Rethinking Ambition

It is strange how things, before I write about them, form a recurring pattern of contradiction. The contradiction often triggers my interest and get the researcher in me going.

Recently, a young mum, whom I respect and admire very much, when I asked her about the jobs she held before becoming full time mum, said that she is not very ambitious. Almost apologising for the absence of further study and qualifications in her life.

This week another mum asked me how I teach my children ambition? This was asked after a lengthy conversation regarding their perceived absence of ambition amongst the youth.

Now the question: Since when did qualifications and climbing the corporate ladder become the synonyms for ambition? As if I, who prefer to stay at home with my boys and educate them, lack ambition, simply because I chose not to pursue a career in the more corporate world anymore.

Ambition is defined as the strong desire to achieve something. It is an aspiration, intention, goal, aim, objective, purpose, intent, plan, scheme, mission, calling, vocation, desire, wish, design, target, end, dream, hope. It also means, drive, determination, desire, enterprise, initiative, eagerness, motivation, enthusiasm, zeal, commitment, a sense of purpose, longing, yearning, hangkering. (The Thesaurus)

The antonyms of ambitions are apathy, aversion, disgust, dislike, distaste, hate, hatred, idleness, inactivity, indifference, lethargy, repulsion disinterest, pessimism, satisfaction. (Also the Thesaurus)

With all respect to both of the mums who talked about ambition, “Girls, you got it wrong.”

To the mum who thought she had no ambition because she has not obtained any qualifications, “You have ambition in buckets, chick. I know you. You have a calling of being an extra-ordinary mother to your two beautiful children, and you have a desire to be a good wife. In you I sense a deep seated sense of purpose that resonate in the quiet and very calm demeanour that you portray. I see you as having a very intentional and mindful way of living, having a passion for people around you and loving unconditionally.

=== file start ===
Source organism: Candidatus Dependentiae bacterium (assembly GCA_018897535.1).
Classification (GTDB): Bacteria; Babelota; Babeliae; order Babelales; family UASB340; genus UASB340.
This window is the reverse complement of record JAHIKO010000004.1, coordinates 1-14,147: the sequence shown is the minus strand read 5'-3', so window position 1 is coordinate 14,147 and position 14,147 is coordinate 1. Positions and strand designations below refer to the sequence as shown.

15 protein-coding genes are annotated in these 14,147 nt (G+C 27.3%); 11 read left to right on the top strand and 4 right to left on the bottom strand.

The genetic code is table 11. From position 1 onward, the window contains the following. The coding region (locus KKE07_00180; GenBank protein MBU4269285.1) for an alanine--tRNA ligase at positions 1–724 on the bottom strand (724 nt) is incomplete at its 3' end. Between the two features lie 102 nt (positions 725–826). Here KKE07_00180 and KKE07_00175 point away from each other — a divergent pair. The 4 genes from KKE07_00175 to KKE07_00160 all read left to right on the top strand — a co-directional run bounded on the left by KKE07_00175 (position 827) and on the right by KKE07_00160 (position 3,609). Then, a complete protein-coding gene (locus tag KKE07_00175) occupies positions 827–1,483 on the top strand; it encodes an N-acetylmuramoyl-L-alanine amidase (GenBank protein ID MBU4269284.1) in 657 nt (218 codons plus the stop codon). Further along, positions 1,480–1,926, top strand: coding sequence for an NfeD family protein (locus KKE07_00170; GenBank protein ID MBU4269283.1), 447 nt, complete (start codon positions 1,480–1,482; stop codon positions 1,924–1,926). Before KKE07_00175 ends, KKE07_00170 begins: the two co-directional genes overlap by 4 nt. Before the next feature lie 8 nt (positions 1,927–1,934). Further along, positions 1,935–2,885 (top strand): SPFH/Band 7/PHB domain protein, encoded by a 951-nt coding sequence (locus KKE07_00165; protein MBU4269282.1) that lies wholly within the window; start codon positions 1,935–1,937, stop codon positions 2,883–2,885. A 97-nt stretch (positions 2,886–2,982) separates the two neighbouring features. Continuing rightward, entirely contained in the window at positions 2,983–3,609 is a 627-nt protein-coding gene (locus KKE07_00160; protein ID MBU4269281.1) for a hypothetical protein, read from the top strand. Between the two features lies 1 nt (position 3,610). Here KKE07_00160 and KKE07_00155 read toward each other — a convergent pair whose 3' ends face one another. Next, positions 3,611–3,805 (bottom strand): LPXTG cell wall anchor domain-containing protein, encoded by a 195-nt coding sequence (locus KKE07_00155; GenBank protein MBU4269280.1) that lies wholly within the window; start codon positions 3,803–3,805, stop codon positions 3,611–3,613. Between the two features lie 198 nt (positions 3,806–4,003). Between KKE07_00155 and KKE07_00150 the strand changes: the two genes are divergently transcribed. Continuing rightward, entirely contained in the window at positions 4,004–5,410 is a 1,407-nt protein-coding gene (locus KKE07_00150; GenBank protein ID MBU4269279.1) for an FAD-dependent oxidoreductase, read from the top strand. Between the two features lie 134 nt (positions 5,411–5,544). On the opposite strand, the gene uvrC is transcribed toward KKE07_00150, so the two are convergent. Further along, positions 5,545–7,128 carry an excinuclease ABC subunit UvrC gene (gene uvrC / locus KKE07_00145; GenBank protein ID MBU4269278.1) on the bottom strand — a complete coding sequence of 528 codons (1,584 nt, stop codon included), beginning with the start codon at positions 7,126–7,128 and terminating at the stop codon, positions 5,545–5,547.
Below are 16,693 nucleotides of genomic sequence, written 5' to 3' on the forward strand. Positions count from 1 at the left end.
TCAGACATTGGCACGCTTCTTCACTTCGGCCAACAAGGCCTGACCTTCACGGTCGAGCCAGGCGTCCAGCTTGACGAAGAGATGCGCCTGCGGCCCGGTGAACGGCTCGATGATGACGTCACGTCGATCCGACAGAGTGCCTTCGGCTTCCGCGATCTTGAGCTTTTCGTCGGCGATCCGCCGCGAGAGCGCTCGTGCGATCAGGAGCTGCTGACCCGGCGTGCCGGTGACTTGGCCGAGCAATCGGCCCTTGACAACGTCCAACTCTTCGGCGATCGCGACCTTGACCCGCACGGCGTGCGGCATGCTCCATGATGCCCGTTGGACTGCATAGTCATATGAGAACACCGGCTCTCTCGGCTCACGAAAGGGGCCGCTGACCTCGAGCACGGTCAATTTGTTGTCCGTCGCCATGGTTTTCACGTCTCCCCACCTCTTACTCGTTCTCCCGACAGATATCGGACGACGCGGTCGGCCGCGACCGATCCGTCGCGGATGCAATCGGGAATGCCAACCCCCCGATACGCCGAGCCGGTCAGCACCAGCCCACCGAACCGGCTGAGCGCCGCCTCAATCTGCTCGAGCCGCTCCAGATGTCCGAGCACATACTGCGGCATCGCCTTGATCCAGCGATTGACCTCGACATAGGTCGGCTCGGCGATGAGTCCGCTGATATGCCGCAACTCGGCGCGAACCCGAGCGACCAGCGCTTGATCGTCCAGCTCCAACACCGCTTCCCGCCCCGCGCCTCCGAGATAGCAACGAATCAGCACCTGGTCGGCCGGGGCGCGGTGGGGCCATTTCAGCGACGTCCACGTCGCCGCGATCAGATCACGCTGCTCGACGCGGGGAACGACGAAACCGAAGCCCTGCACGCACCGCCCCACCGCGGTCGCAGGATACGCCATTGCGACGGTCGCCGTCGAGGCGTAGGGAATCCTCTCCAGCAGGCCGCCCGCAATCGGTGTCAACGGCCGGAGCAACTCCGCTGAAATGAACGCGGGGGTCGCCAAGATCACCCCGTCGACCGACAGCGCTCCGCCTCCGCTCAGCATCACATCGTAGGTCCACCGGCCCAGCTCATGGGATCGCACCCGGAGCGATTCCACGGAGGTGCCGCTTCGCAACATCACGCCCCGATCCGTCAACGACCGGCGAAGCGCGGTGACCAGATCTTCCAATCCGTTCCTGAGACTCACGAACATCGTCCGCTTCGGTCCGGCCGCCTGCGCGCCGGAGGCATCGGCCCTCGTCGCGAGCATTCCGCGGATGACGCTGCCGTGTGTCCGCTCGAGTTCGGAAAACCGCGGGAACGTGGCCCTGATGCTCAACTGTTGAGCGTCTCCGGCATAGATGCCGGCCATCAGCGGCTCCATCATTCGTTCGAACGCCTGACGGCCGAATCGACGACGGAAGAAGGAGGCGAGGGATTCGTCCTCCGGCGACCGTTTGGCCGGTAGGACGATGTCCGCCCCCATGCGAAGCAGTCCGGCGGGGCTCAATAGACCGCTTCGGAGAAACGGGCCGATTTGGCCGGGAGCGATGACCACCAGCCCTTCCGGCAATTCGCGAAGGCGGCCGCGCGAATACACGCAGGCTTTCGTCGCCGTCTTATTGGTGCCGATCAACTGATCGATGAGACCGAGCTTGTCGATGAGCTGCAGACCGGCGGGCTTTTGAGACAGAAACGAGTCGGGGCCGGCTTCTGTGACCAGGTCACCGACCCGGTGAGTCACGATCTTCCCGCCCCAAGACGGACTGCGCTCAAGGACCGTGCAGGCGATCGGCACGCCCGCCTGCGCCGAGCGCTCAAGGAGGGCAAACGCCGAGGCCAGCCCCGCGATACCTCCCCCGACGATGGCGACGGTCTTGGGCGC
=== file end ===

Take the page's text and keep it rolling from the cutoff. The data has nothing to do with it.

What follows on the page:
You are incredibly ambitious my dear friend, you may not think so, but you have achieved much in your life, and you are destined for greatness.”

To the mum who asked how I teach ambition to my children, “I do not know. I look at the synonyms for ambition and I think that you are born with it, for all of us have a dream that we will be chasing some time in our lives. A baby chases the dream of the first independent step, the toddler has a plan of getting himself up to the tap so that he can brush his own teeth. The pre-primary child is determined to hold on to a pencil and write his own name. Most children, in fact all children, want to learn things that excite them. They want to grow, they want to develop. With the correct guidance from their parents, teachers, mentors, they will hopefully pursue a dream of contribution to society and not one of destructing it. Yes, I think we are born with ambition, you do not need to be taught ambition. I do hope we will understand that and learn what it is that make our kids tick… or ourselves for that matter.”

Have a look at the antonyms for ambition, and especially at ‘satisfaction’. Would satisfaction be the absence of ambition? Would it be the achievement of the goal?

I think the following people understood what it means to be ambitious –

“The desire to reach for the stars is ambitious. The desire to reach hearts is wise.”
― Maya Angelou

“All people dream, but not equally.
Those who dream by night in the dusty recesses of their mind, wake in the
morning to find that it was vanity. But the dreamers of the day are dangerous
people, For they dream their dreams with open eyes, And make them come
― D.H. Lawrence

“At the age of six I wanted to be a cook. At seven I wanted to be Napoleon. And my ambition has been growing steadily ever since.”
― Salvador Dalí

“Find a purpose to serve, not a lifestyle to live.”
― Criss Jami, Venus in Arms

“People will kill you. Over time. They will shave out every last morsel of fun in you with little, harmless sounding phrases that people uses every day, like: ‘Be realistic!'”
[What It Is (2009)]
― Dylan Moran

I am trying to teach my boys that anything is possible, that the high way is not necessarily the best way or the only way, and that the detours we take while on the other ways, often times bring delightful surprises, if we are willing to say, “How fascinating!” instead of “How boring!”

I believe ambition is part of every single human being. Some lose it… how very, very sad… not being able to dream with your eyes wide open.

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